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"Fade To Black" by Martin Popoff with Ioannis (2012) review

"Fade To Black" by Martin Popoff with Ioannis (Sterling Publishing, 2012)

Packaged in a thick vinyl cover to reflect the subject matter, "Fade To Black" is a coffee table sized tome involving hard rock and heavy metal album sleeves. Concentrating on the years 1965 to 1990, the hefty book not only features eye-popping photos of the albums presented, but the history surrounding these artifacts as well as personal commentary from the authors.

Arranged in order by release date, "Fade To Black" opens with "The Rolling Stones, Now!" by The Rolling Stones and closes with Megadeth's "Rust In Peace." Stuffed between these profiles we're handed a nice balance of certified classics and long forgotten gems. Obvious platters such as Deep Purple's "Machine Head," Aerosmith's "Toys In The Attic," Iron Maiden's "Iron Maiden," Quiet Riot's "Metal Health," Black Sabbath's "Sabbath Bloody Sabbath," Led Zeppelin's "Houses Of The Holy," Rush's "Farewell To Kings," UFO's "Lights Out," Blue Oyster Cult's "Fire Of The Unknown Origin," Motley Crue's "Shout At The Devil," ACDC's "Highway To Hell," Judas Priest's "Sad Wings Of Destiny," Metallica's "Master Of Puppets," "Blackout" by the Scorpions, Van Halen's "Van Halen," and Emerson, Lake and Palmer's "Brain Salad Surgery" share space with lesser recognized efforts from The Godz, the Boyzz, Quartz, Russ Ballard, Savatage, and Legs Diamond. An ample number of Iron Butterfly, Nazareth, and Uriah Heep albums are examined, along with cob-webbed caked goodies from Angel, Starz, Grand Funk, The Rods, Golden Earring, Budgie, and Dust. Offerings from The Runaways, The Sweet, Mott The Hoople, The Damned, Hanoi Rocks, Cheap Trick, Hawkwind, ZZ Top, Free, and The Ramones are further spotlighted.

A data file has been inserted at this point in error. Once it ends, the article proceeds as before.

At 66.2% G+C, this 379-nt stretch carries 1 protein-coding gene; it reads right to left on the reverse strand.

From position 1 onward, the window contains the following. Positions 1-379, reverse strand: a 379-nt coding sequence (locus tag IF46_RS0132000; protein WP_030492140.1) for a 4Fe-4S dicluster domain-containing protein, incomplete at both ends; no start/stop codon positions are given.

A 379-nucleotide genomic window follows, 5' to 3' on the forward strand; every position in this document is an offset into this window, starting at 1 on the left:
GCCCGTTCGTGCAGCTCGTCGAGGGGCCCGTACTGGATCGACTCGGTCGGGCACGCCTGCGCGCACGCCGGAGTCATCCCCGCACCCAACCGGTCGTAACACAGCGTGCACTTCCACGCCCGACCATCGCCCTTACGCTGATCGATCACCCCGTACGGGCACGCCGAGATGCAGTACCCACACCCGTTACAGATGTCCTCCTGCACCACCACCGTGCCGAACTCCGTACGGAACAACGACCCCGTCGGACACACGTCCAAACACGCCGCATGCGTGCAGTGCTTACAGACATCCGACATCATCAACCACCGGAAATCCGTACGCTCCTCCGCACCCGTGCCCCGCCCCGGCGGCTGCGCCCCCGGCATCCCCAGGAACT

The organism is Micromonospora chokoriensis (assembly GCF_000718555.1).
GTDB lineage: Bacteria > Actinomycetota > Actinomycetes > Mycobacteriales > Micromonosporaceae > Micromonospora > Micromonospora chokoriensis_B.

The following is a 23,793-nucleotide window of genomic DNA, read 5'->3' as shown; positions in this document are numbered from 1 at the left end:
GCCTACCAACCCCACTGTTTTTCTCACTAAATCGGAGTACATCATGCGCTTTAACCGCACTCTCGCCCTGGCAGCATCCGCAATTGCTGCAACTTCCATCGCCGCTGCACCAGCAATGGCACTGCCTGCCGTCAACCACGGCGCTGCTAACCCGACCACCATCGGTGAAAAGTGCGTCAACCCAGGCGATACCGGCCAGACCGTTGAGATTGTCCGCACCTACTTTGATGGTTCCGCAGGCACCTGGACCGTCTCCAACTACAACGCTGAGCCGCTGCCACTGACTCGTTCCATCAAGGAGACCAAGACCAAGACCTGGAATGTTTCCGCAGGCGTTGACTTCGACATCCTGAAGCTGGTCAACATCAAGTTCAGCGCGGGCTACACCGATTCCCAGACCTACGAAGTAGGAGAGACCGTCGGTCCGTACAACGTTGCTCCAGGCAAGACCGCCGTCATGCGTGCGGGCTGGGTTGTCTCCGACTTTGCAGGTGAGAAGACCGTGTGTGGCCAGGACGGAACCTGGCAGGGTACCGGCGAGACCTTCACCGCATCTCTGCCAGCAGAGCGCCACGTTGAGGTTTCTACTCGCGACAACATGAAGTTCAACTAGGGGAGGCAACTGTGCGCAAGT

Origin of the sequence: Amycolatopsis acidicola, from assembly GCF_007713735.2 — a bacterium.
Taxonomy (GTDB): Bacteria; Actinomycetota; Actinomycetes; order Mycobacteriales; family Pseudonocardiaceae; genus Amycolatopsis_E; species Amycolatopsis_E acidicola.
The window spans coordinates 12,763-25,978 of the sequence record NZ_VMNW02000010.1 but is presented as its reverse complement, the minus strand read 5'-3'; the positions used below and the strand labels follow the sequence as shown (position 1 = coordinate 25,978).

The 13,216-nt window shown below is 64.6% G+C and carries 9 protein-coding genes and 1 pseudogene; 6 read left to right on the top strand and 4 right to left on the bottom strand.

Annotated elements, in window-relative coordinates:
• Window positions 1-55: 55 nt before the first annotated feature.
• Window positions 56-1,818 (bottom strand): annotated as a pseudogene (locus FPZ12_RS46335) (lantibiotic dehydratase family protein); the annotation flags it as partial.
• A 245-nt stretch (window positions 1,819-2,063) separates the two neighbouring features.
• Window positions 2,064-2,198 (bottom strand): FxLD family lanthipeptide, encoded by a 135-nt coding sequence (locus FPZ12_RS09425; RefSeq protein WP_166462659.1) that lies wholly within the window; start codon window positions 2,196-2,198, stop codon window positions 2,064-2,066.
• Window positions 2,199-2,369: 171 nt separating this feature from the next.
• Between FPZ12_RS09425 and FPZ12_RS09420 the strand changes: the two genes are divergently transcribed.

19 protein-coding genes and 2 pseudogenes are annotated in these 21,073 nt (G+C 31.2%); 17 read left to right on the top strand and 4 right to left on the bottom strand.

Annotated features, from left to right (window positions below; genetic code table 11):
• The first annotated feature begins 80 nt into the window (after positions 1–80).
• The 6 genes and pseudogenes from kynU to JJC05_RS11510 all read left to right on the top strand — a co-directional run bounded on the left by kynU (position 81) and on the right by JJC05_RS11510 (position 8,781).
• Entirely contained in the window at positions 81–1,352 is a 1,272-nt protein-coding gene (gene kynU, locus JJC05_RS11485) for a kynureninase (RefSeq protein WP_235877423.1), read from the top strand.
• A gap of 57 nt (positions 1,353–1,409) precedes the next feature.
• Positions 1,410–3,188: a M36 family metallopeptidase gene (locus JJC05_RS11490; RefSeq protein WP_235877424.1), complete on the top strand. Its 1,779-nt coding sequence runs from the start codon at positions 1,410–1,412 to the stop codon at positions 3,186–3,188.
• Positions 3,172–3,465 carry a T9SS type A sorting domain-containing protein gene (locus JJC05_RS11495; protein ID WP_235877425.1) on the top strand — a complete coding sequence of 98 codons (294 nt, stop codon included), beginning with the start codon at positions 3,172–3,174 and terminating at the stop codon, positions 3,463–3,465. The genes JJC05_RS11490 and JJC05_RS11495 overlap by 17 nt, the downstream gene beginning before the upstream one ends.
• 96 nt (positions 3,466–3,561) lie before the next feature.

Although you can't always judge a record by its cover, some of these albums are so attractive that the graphics alone probably generated sales, or they're so hideous that they never stood a chance in the first place. Containing a staggering mix of panoramic winners and losers, "Fade To Black" encourages readers to revisit these high-decibel delights by either combing through their collections or hitting the local used record store. Smartly-selected entries, combined with witty and knowledgeable  text make this the great book that it is. Pump your fist in the air and rejoice!

Review made by Beverly Paterson/2015
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